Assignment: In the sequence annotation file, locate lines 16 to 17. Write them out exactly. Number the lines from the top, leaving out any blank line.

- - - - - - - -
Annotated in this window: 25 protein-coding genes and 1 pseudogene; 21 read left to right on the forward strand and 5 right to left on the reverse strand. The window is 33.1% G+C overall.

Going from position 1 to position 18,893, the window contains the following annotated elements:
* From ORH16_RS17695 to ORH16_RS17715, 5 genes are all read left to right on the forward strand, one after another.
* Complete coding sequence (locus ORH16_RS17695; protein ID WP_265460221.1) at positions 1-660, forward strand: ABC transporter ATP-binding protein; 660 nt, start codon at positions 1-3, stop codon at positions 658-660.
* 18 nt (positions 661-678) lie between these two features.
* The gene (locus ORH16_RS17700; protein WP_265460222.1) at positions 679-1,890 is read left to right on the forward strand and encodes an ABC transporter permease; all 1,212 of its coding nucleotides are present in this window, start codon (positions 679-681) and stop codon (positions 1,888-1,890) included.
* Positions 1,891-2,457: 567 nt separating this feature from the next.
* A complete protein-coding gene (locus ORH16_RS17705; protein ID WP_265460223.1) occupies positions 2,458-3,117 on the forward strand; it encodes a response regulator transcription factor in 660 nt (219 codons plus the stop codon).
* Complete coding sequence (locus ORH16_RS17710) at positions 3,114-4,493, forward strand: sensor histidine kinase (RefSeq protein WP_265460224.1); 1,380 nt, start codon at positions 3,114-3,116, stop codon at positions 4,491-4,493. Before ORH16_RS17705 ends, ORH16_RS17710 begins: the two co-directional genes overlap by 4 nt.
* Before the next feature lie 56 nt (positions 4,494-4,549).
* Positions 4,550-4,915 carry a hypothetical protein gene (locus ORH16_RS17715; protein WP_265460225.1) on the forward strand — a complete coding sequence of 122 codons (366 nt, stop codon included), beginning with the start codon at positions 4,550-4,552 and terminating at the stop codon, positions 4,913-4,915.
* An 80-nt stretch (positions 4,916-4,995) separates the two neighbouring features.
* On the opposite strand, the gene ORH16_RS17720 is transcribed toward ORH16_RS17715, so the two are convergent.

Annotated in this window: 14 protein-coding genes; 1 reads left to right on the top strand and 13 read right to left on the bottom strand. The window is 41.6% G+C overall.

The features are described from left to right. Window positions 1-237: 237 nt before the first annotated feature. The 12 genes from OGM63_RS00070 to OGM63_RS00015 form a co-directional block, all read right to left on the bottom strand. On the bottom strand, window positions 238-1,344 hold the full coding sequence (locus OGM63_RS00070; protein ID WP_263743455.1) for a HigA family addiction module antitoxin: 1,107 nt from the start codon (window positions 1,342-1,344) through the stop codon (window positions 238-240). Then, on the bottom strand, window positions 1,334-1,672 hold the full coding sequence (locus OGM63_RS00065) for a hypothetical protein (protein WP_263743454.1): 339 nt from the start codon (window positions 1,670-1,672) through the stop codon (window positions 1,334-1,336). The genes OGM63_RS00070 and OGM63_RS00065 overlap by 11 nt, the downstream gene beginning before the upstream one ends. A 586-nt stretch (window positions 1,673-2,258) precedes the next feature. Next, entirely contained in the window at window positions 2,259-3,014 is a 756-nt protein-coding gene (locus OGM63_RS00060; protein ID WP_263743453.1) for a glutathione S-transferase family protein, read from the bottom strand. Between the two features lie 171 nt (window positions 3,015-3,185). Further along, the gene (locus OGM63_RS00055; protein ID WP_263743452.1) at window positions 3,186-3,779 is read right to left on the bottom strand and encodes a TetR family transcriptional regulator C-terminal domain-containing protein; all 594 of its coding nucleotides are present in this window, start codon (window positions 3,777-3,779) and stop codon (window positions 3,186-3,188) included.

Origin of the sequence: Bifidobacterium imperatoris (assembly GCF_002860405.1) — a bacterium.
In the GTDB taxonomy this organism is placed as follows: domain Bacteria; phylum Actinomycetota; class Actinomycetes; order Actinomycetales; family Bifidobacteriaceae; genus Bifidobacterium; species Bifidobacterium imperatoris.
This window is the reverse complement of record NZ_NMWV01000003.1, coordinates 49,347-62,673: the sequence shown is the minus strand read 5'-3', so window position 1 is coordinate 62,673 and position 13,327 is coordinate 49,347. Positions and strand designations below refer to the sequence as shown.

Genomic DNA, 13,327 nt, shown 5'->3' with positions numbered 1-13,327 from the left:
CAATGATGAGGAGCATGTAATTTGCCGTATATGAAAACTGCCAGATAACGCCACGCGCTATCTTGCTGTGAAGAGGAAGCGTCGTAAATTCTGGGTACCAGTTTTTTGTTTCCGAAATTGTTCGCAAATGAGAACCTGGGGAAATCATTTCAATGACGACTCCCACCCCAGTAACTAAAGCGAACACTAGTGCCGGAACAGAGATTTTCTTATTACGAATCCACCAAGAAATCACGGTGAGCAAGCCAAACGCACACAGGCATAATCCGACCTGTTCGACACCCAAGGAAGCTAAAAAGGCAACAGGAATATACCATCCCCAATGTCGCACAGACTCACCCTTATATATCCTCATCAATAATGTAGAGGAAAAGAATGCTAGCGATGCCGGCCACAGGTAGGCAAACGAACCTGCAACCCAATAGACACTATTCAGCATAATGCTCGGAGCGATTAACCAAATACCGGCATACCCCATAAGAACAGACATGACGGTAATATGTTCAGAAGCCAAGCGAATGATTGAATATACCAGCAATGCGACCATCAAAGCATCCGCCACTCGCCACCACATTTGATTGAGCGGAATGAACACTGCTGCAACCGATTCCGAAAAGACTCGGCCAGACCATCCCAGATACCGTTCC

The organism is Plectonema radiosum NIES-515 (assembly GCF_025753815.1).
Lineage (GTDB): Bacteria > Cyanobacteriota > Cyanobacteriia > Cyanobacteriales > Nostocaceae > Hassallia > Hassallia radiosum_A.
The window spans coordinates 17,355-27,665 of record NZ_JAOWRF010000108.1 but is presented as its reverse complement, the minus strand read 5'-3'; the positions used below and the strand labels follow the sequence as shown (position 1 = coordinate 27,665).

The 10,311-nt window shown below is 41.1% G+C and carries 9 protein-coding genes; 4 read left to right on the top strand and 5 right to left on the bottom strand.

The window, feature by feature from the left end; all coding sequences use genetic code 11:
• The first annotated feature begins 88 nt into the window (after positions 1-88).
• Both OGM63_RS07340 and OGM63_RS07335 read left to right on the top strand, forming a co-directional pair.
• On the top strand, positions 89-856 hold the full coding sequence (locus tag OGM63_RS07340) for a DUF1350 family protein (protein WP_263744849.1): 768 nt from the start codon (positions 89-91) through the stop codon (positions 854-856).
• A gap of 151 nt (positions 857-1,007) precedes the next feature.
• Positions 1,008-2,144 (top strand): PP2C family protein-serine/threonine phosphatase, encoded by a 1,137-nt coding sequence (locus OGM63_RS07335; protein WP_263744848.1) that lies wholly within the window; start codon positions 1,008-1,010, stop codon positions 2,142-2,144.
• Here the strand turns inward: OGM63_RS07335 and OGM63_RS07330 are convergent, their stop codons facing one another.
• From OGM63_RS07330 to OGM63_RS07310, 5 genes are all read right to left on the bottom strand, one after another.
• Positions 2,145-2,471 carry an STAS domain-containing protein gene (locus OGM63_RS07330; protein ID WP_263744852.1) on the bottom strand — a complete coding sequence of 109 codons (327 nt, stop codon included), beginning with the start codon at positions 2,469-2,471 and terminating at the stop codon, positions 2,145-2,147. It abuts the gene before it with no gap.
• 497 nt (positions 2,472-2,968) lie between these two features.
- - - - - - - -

Origin of the sequence: Bifidobacterium imperatoris (assembly GCF_002860405.1) — a bacterium.
In the GTDB taxonomy this organism is placed as follows: domain Bacteria; phylum Actinomycetota; class Actinomycetes; order Actinomycetales; family Bifidobacteriaceae; genus Bifidobacterium; species Bifidobacterium imperatoris.